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From: Reece Dunn (msclrhd_at_[hidden])
Date: 2003-04-04 10:32:39

Larry Evans wrote:

>I disagree. The following (almost) line by line translation of your example
>to marg_ostream:

As I said, I don't know the details of the implementation, so that was a
speculation based on how I presumed it was implemented.

>That's why I like your way; however, in the back of my mind,
>there's a feeling I started out that way (this was done years ago)
>and for some reason, after running some tests, found it better to
>do it this other way. I think the problem was I didn't always
>know when the beginning-of-line occured; hence, I needed the
>marg_ostream to keep track of this. I can't remember specifics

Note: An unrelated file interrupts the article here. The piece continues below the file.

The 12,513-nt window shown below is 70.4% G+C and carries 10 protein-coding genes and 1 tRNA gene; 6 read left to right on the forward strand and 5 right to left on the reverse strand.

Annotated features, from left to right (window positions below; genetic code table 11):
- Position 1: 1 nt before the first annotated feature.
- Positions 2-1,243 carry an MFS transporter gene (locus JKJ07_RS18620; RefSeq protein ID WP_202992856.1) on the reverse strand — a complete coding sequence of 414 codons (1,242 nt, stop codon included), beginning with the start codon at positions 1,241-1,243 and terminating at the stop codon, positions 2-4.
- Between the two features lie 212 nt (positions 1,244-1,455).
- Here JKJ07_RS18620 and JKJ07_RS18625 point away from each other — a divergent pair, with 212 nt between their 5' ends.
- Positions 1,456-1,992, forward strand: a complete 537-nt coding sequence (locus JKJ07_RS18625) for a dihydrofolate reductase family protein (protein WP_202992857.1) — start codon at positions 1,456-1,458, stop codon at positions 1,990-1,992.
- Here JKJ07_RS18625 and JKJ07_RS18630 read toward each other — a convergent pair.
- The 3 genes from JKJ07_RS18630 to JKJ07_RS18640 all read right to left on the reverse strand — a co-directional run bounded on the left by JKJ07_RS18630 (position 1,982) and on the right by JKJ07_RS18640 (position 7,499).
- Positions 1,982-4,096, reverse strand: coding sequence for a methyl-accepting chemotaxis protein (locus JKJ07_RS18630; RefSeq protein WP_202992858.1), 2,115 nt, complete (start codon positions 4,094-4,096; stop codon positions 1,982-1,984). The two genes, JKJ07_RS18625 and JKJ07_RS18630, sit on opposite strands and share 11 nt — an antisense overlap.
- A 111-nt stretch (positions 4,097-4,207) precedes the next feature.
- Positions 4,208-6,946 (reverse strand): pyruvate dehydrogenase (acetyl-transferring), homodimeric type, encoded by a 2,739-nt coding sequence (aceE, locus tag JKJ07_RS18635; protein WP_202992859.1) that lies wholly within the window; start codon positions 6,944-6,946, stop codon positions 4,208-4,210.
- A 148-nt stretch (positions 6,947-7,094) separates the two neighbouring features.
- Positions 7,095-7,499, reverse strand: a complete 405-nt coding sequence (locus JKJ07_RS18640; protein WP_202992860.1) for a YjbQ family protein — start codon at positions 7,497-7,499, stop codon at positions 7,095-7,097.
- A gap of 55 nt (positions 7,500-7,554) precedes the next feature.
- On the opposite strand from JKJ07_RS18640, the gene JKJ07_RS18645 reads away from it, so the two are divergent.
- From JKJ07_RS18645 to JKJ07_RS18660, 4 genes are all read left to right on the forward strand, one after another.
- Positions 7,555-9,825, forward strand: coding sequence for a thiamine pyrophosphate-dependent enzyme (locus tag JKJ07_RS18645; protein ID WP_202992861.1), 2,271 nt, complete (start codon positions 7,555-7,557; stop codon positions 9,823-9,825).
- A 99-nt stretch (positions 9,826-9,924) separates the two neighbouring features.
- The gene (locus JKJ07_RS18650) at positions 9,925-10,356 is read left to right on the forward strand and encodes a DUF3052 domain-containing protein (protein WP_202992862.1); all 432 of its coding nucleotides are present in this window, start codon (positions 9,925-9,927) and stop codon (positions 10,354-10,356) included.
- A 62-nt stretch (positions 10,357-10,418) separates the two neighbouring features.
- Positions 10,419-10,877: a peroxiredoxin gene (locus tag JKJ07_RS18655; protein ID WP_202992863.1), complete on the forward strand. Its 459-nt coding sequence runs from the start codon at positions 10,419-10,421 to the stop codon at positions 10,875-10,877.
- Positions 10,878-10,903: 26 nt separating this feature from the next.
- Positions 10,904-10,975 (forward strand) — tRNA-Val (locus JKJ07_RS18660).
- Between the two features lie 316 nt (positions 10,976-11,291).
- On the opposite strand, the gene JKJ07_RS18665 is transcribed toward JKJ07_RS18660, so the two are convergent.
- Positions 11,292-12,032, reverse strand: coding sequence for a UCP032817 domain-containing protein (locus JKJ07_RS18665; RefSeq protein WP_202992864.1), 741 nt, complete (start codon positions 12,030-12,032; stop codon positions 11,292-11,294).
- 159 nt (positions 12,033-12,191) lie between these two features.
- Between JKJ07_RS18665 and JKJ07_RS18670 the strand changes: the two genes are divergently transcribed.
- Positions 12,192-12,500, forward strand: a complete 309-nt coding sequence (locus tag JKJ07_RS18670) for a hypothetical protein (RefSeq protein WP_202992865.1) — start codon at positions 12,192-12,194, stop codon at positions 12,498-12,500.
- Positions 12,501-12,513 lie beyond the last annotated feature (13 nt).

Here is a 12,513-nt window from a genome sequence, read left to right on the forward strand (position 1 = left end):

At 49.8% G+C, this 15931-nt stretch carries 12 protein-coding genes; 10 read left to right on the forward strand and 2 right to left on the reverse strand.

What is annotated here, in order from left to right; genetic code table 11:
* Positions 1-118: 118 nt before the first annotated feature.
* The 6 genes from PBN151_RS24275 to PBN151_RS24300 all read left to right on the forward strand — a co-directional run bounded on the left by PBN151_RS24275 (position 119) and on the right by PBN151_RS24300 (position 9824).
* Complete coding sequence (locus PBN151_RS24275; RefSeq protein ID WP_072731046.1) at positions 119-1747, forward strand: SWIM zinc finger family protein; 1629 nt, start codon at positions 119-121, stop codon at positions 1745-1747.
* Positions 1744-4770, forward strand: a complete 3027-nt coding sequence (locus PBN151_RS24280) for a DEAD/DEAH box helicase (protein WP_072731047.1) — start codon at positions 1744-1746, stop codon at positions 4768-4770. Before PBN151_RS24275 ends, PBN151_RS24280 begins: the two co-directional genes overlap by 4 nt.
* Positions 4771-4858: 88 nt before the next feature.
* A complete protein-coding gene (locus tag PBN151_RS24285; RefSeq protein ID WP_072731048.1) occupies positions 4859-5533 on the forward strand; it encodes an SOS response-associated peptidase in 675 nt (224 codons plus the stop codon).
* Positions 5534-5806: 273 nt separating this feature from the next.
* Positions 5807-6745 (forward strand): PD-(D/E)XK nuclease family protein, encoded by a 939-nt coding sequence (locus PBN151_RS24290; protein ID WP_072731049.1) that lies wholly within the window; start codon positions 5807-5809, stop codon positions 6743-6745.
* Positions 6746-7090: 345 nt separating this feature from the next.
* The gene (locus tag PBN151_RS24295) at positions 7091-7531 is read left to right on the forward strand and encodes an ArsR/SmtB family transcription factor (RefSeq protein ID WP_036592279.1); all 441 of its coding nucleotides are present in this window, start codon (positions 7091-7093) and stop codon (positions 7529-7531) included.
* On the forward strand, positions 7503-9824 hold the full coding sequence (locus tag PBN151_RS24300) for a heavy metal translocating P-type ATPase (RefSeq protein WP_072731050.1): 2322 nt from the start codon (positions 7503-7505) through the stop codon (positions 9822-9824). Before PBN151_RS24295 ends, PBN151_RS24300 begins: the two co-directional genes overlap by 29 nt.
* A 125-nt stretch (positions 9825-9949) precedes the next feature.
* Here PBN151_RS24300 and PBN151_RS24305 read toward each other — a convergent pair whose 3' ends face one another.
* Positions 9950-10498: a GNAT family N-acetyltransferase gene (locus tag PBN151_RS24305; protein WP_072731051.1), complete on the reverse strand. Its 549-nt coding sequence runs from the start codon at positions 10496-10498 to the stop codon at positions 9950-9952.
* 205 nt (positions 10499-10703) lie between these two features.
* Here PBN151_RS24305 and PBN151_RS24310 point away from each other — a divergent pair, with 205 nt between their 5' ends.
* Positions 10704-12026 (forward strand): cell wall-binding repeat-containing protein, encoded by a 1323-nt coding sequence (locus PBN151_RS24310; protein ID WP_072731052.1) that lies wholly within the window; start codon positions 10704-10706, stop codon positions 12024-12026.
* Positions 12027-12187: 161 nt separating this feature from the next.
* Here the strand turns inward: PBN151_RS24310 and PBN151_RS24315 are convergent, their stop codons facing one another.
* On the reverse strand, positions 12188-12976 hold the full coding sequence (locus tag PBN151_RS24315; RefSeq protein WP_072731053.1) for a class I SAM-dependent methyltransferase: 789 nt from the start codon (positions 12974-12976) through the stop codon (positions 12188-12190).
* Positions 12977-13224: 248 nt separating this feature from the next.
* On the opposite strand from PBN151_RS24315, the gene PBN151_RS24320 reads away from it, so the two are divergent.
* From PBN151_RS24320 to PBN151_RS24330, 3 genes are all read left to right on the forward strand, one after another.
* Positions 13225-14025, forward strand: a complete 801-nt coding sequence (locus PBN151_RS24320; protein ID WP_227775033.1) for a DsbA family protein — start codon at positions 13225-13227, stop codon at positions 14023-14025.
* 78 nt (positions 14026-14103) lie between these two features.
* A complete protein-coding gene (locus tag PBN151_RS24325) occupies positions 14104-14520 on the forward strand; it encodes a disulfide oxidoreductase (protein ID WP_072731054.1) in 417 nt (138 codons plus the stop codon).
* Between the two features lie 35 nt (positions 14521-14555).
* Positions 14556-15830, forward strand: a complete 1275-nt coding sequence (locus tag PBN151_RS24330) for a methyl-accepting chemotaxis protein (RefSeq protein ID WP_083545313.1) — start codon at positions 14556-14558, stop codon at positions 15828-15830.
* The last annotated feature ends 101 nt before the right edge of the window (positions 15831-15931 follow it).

The problem lies in what to do when reading in data from an external source
like a file. In that instance, you have to manually scan the file for '\n'
characters and indent then.

This is a problem with my design, one solution to which would be to provide
a special method for string output that performs the indenting on '\n'
characters and the default << operator for strings and characters does not
do this.

I have made several improvements to the original code, including:

[1] added a security check for indentor::endIndent() to prevent
m_indent.level dropping below 0

[2] added the ability for indentor::indent() to output a newline character

[3] indent() is now implemented using width() and fill() functions from
OutputFileType, restoring their values afterwards - thanks to Larry Evans
for the suggestion

[4] added char/wchar_t support by inheriting the character type from


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